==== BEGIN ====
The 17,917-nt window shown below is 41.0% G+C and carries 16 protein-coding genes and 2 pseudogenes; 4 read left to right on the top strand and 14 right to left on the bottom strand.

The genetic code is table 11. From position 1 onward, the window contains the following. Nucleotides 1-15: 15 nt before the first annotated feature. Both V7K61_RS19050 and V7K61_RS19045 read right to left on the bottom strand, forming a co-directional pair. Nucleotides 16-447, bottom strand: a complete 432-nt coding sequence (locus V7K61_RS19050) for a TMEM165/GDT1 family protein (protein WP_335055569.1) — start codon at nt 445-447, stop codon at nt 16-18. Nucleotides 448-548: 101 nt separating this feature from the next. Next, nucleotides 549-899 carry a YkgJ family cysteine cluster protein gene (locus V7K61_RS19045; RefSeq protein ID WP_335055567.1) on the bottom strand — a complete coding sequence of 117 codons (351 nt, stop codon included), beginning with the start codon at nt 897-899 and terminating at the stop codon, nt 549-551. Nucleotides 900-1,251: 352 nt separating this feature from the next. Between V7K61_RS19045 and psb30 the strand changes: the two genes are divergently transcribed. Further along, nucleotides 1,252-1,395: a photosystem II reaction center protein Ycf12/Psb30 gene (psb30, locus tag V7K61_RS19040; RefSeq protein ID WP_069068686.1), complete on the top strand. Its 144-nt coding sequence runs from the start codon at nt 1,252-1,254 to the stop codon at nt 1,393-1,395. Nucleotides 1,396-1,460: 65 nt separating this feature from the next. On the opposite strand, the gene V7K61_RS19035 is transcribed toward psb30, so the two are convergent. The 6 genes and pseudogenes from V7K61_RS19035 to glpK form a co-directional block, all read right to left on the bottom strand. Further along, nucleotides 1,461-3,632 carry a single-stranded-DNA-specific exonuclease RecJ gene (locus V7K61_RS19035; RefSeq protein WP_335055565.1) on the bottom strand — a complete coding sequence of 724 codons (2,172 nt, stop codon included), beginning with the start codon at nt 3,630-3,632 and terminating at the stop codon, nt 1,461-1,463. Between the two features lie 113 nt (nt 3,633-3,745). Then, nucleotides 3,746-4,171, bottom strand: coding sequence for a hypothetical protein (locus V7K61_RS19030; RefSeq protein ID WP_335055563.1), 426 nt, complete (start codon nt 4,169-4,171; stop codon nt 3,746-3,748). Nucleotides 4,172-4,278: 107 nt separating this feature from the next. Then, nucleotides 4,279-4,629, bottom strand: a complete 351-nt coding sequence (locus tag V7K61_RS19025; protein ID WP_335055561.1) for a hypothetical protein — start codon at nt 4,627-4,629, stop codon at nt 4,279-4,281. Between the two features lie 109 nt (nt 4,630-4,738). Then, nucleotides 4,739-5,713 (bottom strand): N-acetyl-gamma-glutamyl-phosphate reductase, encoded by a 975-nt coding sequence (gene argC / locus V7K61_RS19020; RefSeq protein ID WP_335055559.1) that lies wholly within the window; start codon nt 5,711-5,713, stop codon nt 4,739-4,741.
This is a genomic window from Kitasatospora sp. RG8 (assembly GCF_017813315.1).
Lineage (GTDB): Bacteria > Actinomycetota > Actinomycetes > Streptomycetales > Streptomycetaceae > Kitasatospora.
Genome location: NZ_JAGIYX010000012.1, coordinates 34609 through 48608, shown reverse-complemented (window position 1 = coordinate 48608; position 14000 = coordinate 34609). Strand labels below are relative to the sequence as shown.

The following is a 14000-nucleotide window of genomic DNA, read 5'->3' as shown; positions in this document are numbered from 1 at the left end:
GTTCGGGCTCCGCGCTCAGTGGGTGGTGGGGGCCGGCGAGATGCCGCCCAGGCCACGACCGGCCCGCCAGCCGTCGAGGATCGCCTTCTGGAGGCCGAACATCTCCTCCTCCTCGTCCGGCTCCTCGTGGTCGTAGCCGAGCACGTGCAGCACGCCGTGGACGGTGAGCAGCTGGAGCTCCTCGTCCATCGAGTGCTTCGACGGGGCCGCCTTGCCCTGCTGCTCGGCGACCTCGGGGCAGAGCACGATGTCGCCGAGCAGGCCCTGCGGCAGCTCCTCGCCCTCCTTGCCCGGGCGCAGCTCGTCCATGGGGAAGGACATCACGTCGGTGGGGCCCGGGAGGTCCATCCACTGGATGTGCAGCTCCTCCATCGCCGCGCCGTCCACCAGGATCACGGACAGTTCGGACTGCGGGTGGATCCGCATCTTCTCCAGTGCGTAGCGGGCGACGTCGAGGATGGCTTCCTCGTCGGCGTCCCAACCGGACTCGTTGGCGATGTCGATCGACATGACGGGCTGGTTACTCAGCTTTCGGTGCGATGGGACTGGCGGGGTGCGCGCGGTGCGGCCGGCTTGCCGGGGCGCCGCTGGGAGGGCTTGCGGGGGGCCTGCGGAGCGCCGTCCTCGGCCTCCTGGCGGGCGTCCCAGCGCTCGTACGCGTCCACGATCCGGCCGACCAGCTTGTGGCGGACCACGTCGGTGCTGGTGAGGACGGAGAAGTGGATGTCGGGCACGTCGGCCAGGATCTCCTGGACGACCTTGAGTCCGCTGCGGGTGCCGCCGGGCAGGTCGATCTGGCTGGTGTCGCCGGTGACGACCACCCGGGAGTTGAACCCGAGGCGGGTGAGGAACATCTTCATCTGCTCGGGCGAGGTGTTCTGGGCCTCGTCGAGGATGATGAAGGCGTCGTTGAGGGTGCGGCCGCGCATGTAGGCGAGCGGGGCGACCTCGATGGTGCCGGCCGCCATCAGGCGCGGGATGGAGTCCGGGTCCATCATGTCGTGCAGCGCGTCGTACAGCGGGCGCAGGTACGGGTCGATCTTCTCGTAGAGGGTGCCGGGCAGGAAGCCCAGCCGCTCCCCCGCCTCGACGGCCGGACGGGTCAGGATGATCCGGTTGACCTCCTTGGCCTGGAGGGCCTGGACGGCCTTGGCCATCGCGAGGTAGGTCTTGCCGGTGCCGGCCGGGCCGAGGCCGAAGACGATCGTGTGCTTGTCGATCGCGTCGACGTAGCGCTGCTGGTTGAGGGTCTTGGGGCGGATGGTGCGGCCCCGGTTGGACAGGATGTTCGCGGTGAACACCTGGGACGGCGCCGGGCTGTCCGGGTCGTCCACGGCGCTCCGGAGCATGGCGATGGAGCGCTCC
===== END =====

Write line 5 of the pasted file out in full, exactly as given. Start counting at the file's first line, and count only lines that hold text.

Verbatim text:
Genome location: NZ_JAGIYX010000012.1, coordinates 34609 through 48608, shown reverse-complemented (window position 1 = coordinate 48608; position 14000 = coordinate 34609). Strand labels below are relative to the sequence as shown.